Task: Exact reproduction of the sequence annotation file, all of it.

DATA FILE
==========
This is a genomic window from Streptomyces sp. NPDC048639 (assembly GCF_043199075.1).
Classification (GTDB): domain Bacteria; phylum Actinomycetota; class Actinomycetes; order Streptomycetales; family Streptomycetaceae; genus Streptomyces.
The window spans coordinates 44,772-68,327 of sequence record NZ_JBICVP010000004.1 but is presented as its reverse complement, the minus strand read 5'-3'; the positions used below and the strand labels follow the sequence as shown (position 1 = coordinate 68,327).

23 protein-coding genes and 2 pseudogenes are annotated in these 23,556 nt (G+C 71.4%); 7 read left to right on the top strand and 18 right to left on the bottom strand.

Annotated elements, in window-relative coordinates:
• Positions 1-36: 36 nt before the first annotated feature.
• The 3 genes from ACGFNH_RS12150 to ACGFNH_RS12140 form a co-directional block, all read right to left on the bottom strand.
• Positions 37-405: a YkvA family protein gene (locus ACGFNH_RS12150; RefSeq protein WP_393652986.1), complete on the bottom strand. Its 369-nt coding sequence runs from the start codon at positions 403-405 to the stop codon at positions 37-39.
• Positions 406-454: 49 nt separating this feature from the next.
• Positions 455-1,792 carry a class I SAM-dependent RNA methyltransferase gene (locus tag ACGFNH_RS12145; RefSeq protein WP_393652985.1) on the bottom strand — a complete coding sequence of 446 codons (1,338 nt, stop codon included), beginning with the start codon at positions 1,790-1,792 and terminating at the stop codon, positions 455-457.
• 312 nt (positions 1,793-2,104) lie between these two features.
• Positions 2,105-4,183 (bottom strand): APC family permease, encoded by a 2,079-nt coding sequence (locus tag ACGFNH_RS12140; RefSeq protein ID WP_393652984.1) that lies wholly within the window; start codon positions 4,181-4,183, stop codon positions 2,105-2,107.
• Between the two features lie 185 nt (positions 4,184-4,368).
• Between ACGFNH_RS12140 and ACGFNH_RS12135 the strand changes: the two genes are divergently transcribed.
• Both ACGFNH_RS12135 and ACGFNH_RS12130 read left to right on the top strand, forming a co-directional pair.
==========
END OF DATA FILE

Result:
This is a genomic window from Streptomyces sp. NPDC048639 (assembly GCF_043199075.1).
Classification (GTDB): domain Bacteria; phylum Actinomycetota; class Actinomycetes; order Streptomycetales; family Streptomycetaceae; genus Streptomyces.
The window spans coordinates 44,772-68,327 of sequence record NZ_JBICVP010000004.1 but is presented as its reverse complement, the minus strand read 5'-3'; the positions used below and the strand labels follow the sequence as shown (position 1 = coordinate 68,327).

23 protein-coding genes and 2 pseudogenes are annotated in these 23,556 nt (G+C 71.4%); 7 read left to right on the top strand and 18 right to left on the bottom strand.

Annotated elements, in window-relative coordinates:
• Positions 1-36: 36 nt before the first annotated feature.
• The 3 genes from ACGFNH_RS12150 to ACGFNH_RS12140 form a co-directional block, all read right to left on the bottom strand.
• Positions 37-405: a YkvA family protein gene (locus ACGFNH_RS12150; RefSeq protein WP_393652986.1), complete on the bottom strand. Its 369-nt coding sequence runs from the start codon at positions 403-405 to the stop codon at positions 37-39.
• Positions 406-454: 49 nt separating this feature from the next.
• Positions 455-1,792 carry a class I SAM-dependent RNA methyltransferase gene (locus tag ACGFNH_RS12145; RefSeq protein WP_393652985.1) on the bottom strand — a complete coding sequence of 446 codons (1,338 nt, stop codon included), beginning with the start codon at positions 1,790-1,792 and terminating at the stop codon, positions 455-457.
• 312 nt (positions 1,793-2,104) lie between these two features.
• Positions 2,105-4,183 (bottom strand): APC family permease, encoded by a 2,079-nt coding sequence (locus tag ACGFNH_RS12140; RefSeq protein ID WP_393652984.1) that lies wholly within the window; start codon positions 4,181-4,183, stop codon positions 2,105-2,107.
• Between the two features lie 185 nt (positions 4,184-4,368).
• Between ACGFNH_RS12140 and ACGFNH_RS12135 the strand changes: the two genes are divergently transcribed.
• Both ACGFNH_RS12135 and ACGFNH_RS12130 read left to right on the top strand, forming a co-directional pair.